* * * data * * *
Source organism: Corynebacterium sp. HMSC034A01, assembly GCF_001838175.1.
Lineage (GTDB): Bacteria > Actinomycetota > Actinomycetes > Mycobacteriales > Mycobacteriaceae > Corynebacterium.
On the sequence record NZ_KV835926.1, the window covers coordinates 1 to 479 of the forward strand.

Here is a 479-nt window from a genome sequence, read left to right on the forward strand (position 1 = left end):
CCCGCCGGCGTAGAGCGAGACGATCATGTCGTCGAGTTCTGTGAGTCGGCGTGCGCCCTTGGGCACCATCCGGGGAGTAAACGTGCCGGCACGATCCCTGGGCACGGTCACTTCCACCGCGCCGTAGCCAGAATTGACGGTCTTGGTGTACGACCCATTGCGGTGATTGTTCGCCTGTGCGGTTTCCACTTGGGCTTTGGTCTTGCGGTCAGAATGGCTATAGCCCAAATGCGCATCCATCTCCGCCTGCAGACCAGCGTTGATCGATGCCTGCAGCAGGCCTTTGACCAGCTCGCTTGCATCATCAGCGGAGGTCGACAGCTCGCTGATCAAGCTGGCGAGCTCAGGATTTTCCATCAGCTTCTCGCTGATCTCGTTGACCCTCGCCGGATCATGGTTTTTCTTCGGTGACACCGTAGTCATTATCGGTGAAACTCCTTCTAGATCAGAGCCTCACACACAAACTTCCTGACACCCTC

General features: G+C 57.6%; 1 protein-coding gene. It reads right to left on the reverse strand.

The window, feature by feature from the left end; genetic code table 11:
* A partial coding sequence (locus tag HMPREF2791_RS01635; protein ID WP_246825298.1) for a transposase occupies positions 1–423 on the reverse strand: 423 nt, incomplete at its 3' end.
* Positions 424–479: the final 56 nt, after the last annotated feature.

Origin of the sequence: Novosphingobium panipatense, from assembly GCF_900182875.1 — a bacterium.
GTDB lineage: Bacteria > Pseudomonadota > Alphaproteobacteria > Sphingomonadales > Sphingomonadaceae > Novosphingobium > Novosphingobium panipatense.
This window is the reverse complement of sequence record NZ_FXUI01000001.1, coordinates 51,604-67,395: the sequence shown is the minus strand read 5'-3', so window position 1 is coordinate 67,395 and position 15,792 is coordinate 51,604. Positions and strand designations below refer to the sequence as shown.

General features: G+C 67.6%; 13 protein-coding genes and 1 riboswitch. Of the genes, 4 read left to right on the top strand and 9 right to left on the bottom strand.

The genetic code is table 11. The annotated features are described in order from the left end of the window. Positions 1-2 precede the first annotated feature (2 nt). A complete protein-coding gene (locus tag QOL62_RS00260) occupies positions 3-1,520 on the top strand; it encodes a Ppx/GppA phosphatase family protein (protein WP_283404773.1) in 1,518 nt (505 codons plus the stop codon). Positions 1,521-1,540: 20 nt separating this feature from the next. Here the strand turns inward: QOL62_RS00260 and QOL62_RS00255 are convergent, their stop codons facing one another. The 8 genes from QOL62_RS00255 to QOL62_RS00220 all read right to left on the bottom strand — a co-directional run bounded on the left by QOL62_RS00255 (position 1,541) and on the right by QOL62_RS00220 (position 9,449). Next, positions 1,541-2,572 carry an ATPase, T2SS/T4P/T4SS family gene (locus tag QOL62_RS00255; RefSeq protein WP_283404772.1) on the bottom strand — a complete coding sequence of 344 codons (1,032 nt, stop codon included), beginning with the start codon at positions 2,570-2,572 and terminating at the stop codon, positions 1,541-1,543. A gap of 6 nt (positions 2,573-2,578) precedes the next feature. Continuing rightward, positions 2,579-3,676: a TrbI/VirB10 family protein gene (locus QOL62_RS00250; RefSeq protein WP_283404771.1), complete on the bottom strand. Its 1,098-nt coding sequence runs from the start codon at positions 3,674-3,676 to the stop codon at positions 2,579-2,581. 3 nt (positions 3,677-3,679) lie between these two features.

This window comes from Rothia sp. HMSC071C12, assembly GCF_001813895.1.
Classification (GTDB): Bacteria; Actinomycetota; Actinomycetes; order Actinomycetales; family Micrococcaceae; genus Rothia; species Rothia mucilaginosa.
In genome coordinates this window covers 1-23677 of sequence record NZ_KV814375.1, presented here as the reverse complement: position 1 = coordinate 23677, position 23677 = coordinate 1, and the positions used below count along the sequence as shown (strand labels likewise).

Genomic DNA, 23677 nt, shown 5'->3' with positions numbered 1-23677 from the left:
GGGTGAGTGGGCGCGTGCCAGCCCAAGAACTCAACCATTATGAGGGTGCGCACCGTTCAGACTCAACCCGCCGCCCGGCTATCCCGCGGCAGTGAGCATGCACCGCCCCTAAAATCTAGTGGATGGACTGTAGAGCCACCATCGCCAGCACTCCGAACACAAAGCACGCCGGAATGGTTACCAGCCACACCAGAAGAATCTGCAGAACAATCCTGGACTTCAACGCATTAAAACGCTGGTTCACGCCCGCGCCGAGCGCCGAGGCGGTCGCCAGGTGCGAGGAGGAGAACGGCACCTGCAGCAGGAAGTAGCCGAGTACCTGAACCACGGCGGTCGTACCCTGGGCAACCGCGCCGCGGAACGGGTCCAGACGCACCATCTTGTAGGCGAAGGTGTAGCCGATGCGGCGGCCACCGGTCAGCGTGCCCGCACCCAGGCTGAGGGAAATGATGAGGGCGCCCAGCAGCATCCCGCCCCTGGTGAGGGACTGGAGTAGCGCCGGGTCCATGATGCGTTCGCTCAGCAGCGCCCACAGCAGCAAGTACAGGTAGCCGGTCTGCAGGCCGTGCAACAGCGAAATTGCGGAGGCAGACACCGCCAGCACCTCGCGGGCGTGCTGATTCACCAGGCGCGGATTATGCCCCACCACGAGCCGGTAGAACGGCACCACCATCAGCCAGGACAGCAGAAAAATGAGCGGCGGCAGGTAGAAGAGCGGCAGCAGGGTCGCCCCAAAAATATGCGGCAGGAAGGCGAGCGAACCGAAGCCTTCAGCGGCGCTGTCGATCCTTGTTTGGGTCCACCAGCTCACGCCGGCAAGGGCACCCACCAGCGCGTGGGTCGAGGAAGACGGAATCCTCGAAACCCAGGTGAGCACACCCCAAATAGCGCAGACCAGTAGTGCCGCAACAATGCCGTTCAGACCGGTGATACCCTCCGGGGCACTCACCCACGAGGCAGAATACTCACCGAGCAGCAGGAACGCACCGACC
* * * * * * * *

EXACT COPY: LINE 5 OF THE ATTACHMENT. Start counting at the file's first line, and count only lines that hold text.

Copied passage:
CCCGCCGGCGTAGAGCGAGACGATCATGTCGTCGAGTTCTGTGAGTCGGCGTGCGCCCTTGGGCACCATCCGGGGAGTAAACGTGCCGGCACGATCCCTGGGCACGGTCACTTCCACCGCGCCGTAGCCAGAATTGACGGTCTTGGTGTACGACCCATTGCGGTGATTGTTCGCCTGTGCGGTTTCCACTTGGGCTTTGGTCTTGCGGTCAGAATGGCTATAGCCCAAATGCGCATCCATCTCCGCCTGCAGACCAGCGTTGATCGATGCCTGCAGCAGGCCTTTGACCAGCTCGCTTGCATCATCAGCGGAGGTCGACAGCTCGCTGATCAAGCTGGCGAGCTCAGGATTTTCCATCAGCTTCTCGCTGATCTCGTTGACCCTCGCCGGATCATGGTTTTTCTTCGGTGACACCGTAGTCATTATCGGTGAAACTCCTTCTAGATCAGAGCCTCACACACAAACTTCCTGACACCCTC